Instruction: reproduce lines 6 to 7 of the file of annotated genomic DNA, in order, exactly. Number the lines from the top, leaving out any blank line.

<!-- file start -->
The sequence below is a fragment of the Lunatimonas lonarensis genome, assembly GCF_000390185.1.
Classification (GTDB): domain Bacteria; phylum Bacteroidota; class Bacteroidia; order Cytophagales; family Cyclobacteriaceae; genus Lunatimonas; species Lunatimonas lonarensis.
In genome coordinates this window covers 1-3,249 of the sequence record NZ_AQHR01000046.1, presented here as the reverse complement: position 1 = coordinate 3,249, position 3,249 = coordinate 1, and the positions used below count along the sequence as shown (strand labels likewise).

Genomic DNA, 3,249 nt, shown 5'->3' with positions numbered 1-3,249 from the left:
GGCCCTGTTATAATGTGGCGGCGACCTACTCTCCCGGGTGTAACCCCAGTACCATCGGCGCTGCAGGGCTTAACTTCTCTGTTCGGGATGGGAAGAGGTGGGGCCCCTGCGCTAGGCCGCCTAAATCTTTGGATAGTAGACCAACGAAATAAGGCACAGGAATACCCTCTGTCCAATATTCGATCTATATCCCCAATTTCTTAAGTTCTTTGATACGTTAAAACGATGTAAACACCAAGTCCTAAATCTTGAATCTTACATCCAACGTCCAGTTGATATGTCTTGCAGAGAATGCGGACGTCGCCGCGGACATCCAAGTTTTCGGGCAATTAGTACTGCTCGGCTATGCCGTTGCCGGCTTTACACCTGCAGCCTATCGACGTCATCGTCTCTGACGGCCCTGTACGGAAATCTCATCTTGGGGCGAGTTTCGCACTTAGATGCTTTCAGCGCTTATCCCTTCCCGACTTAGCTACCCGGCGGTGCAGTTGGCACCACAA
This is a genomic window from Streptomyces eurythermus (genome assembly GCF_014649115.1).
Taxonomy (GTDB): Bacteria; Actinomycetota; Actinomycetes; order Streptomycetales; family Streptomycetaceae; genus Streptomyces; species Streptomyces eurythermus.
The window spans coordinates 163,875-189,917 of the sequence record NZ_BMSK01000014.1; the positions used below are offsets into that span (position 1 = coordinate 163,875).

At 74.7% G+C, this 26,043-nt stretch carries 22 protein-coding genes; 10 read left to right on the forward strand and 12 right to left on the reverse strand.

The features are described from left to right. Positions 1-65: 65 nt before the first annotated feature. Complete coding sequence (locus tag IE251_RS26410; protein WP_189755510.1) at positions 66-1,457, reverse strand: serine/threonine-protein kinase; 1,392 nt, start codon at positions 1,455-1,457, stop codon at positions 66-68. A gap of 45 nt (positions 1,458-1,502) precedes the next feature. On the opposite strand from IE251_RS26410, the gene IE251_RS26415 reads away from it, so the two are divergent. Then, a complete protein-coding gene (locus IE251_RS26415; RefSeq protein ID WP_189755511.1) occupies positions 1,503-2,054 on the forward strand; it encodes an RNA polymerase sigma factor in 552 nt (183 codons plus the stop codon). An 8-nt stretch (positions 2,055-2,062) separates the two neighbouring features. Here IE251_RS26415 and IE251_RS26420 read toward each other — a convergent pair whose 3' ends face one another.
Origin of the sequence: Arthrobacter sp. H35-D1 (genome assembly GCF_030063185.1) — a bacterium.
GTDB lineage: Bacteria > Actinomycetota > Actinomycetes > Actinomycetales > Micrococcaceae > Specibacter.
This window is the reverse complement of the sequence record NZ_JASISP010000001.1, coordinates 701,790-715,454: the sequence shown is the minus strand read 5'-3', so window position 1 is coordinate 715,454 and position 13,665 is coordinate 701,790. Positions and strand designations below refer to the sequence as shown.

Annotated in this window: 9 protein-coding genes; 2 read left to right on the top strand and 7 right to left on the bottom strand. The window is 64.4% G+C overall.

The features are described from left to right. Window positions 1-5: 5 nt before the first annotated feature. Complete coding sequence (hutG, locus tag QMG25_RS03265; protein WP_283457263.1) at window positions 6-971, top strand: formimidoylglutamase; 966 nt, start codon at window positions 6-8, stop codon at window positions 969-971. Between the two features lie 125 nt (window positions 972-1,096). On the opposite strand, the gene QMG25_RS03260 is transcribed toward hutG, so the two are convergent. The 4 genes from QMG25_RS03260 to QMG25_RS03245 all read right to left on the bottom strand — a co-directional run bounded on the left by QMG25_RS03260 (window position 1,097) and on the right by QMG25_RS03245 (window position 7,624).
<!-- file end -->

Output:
This is a genomic window from Streptomyces eurythermus (genome assembly GCF_014649115.1).
Taxonomy (GTDB): Bacteria; Actinomycetota; Actinomycetes; order Streptomycetales; family Streptomycetaceae; genus Streptomyces; species Streptomyces eurythermus.